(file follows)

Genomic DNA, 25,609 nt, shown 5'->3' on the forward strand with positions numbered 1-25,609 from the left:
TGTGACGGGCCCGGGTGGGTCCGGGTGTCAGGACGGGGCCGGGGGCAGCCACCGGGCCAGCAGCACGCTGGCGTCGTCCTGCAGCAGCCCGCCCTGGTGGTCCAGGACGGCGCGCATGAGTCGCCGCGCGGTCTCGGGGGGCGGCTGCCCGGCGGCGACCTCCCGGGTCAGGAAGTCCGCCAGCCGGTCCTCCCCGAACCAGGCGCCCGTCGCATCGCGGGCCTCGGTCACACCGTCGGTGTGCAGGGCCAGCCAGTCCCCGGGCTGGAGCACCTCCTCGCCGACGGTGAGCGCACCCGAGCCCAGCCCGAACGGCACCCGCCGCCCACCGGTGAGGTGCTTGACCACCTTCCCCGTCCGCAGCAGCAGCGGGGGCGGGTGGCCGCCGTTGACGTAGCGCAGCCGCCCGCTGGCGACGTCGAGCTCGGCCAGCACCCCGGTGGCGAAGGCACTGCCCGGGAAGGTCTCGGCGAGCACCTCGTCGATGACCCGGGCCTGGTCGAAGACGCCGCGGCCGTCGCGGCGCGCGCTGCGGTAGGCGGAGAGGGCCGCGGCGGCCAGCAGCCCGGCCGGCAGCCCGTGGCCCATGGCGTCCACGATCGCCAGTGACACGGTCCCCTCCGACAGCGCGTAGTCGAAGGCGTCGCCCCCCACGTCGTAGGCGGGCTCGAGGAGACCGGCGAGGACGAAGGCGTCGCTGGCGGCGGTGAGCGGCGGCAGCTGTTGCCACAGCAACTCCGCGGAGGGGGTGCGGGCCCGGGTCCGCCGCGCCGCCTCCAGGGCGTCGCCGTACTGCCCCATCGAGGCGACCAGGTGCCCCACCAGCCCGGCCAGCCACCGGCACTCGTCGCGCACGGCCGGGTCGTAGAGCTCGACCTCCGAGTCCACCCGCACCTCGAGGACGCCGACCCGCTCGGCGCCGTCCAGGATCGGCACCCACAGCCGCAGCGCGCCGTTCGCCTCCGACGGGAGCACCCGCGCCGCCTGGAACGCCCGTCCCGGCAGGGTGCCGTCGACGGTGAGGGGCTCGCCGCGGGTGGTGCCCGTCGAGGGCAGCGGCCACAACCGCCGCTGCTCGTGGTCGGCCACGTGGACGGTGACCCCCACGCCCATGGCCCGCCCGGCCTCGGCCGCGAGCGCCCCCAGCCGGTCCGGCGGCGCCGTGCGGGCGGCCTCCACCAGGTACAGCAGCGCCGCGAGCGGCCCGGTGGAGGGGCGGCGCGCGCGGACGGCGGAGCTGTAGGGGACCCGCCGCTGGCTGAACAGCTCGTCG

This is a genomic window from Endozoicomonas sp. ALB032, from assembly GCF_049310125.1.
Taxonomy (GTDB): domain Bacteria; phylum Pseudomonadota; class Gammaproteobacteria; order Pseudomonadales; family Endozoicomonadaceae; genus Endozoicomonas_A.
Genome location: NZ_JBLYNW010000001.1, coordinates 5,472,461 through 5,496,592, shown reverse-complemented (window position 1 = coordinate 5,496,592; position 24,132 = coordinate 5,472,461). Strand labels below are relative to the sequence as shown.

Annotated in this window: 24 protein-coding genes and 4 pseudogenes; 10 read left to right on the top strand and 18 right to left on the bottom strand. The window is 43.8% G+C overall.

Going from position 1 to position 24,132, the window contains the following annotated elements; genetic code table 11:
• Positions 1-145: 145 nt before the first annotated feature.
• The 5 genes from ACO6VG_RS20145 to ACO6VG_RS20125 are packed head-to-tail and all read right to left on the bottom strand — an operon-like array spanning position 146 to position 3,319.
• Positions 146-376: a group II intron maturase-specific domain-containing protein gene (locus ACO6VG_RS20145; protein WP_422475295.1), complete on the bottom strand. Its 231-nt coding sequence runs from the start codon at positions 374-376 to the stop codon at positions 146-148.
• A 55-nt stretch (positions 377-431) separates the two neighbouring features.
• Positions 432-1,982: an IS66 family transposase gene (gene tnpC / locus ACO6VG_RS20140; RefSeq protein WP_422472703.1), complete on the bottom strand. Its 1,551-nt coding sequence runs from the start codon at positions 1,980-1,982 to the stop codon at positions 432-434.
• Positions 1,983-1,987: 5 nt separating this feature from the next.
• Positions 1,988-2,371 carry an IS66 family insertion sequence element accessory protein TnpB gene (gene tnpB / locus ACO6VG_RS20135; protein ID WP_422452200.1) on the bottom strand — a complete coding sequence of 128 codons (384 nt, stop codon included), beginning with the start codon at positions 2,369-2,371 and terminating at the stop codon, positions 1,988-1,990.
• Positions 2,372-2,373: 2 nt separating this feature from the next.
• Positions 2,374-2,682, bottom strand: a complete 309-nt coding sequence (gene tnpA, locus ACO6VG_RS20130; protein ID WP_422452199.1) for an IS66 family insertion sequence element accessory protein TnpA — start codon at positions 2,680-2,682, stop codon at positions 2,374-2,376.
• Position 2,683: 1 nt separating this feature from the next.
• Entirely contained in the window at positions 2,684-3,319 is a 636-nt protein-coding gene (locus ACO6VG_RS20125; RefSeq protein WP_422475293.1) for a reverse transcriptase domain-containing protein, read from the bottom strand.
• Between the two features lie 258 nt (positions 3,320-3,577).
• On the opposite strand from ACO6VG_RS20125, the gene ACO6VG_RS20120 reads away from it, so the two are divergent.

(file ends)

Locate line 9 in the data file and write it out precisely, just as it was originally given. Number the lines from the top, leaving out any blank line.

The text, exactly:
• The 5 genes from ACO6VG_RS20145 to ACO6VG_RS20125 are packed head-to-tail and all read right to left on the bottom strand — an operon-like array spanning position 146 to position 3,319.